• Opium War to Self-Strengthening Movement
    (1840-1894)
  • 1st Sino-Japanese War to 1911 Revolution
    (1894-1911)
  • Birth of the ROC to Nanking Decade
    (1912-1937)
  • War of Resistance Against Japanese Aggression
    (1931-1945)
  • Civil War and Founding of the PRC
    (1945-1949)
  • Tales of Hong Kong
    (1840-1949)
  • Tales of Macao
    (1840-1949)
Opium War to Self-Strengthening Movement
(1840-1894)
1st Sino-Japanese War to 1911 Revolution
(1894-1911)
Birth of the ROC to Nanking Decade
(1912-1937)
War of Resistance Against Japanese Aggression
(1931-1945)
Civil War and Founding of the PRC
(1945-1949)
Tales of Hong Kong
(1840-1949)
Tales of Macao
(1840-1949)

The May Fourth Movement: an Overview

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The May Fourth Movement (五四運動) was a momentous event in early modern Chinese history. In a broad sense, it encapsulates the New Culture Movement (新文化運動)  from mid-1910 to early 1920 and the May Fourth Nationalist Movement (五四愛國運動) that occurred between May and June in 1919; in a narrow sense, it usually refers only to the latter event. Though the May Fourth Movement and the New Culture Movement are kindred spirits with a close and mutually influential relationship, they differ somewhat in origin, nature, development and impact. The New Culture Movement (1915-1923) is an “anti-tradition, anti-Confucianism and anti-Classical Chinese language” cultural-intellectual reform that began with the founding of the Youth Magazine (青年雜誌) by Chen Duxiu (陳獨秀) on September 15, 1915. It largely ended when the journal became a key theoretical text of the Chinese Communist Party. The movement was pioneered by a number of intellectuals who had been exposed to new ideas through studying abroad like Chen Duxiu, Li Dazhao (李大釗), Cai Yuanpei (蔡元培), Hu Shi (胡適, also spelt Hu Shih) and Lu Xun (魯迅). It advocated democracy and science, called for a literary revolution, denounced traditional culture, promoted the use of vernacular Chinese over classical Chinese for the written language, and came up with radical slogans such as “down with the Confucian School” (打倒孔家店) and “total Westernization” (全盤西化).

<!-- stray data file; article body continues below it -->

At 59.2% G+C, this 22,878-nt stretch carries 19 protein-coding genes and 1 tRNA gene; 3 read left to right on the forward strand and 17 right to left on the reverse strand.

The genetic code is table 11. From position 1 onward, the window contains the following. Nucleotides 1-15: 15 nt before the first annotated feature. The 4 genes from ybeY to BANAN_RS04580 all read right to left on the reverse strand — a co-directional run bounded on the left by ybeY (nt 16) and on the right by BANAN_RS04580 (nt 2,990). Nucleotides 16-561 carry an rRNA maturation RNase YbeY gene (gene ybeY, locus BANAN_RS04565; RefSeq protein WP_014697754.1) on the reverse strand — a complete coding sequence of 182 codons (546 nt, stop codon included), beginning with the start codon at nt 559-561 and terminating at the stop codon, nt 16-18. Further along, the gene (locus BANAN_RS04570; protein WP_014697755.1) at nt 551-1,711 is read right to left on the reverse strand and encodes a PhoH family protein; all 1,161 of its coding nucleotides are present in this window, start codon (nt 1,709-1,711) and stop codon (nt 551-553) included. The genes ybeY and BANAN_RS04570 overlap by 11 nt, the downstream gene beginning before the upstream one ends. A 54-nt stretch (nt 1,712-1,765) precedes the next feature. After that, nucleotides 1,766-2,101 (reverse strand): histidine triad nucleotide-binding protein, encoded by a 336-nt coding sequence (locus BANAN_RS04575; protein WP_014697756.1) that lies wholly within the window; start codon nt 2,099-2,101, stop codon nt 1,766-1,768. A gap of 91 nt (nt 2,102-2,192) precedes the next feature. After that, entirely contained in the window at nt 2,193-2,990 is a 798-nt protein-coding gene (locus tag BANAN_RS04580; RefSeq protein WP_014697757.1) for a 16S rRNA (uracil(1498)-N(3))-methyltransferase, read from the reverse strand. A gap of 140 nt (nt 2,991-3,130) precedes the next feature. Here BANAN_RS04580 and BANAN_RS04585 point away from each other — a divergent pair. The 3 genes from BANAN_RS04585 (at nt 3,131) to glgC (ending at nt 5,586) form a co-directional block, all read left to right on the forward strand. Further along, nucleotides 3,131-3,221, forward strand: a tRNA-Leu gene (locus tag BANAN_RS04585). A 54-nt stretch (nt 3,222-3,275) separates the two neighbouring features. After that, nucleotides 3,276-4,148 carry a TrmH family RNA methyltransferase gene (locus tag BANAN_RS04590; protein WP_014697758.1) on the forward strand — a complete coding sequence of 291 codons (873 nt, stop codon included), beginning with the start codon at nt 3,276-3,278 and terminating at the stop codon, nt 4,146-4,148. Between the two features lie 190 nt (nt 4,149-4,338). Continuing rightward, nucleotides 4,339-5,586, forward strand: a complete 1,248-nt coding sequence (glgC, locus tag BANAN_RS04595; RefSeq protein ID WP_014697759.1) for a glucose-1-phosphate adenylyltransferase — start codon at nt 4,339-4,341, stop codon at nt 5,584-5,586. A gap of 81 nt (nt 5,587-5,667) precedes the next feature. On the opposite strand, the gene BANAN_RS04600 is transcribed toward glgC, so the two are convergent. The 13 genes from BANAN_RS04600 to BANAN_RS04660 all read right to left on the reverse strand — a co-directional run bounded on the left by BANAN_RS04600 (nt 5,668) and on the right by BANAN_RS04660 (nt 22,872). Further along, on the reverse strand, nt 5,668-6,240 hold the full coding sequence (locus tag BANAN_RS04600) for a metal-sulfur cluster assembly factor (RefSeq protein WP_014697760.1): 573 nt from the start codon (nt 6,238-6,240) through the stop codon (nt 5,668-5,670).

The spirit of the New Culture Movement permeated Chinese thought, and gave rise to a patriotic movement that took place between May and June of 1919, commonly referred to as the “May Fourth Movement” named for the date on which it erupted. The movement grew out of the early Republic’s diplomatic failures - in particular, its inability to contest the Western powers’ unfair treatment of China in favor of Japan in resolving the “Shandong Problem”(山東問題) at the Paris Peace Conference. The resulting upsurge of nationalism among students and the masses set off the May Fourth Movement. On May 4, 1919, over 3,000 students gathered in Tiananmen (天安門) shouting slogans such as “struggle for sovereignty externally, get rid of national traitors at home” (外爭主權,內除國賊). This took the nation by storm and ultimately pressured the Chinese representatives into refusing to sign the Treaty of Versailles. After this initial victory, the New Culture Movement continued to flourish and many students left the country for work-study in France and study in Russia. These new developments led to the founding of the Chinese Communist Party and the reorganization of the Chinese Nationalist Party, with major and profound ramifications.

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Extended Reading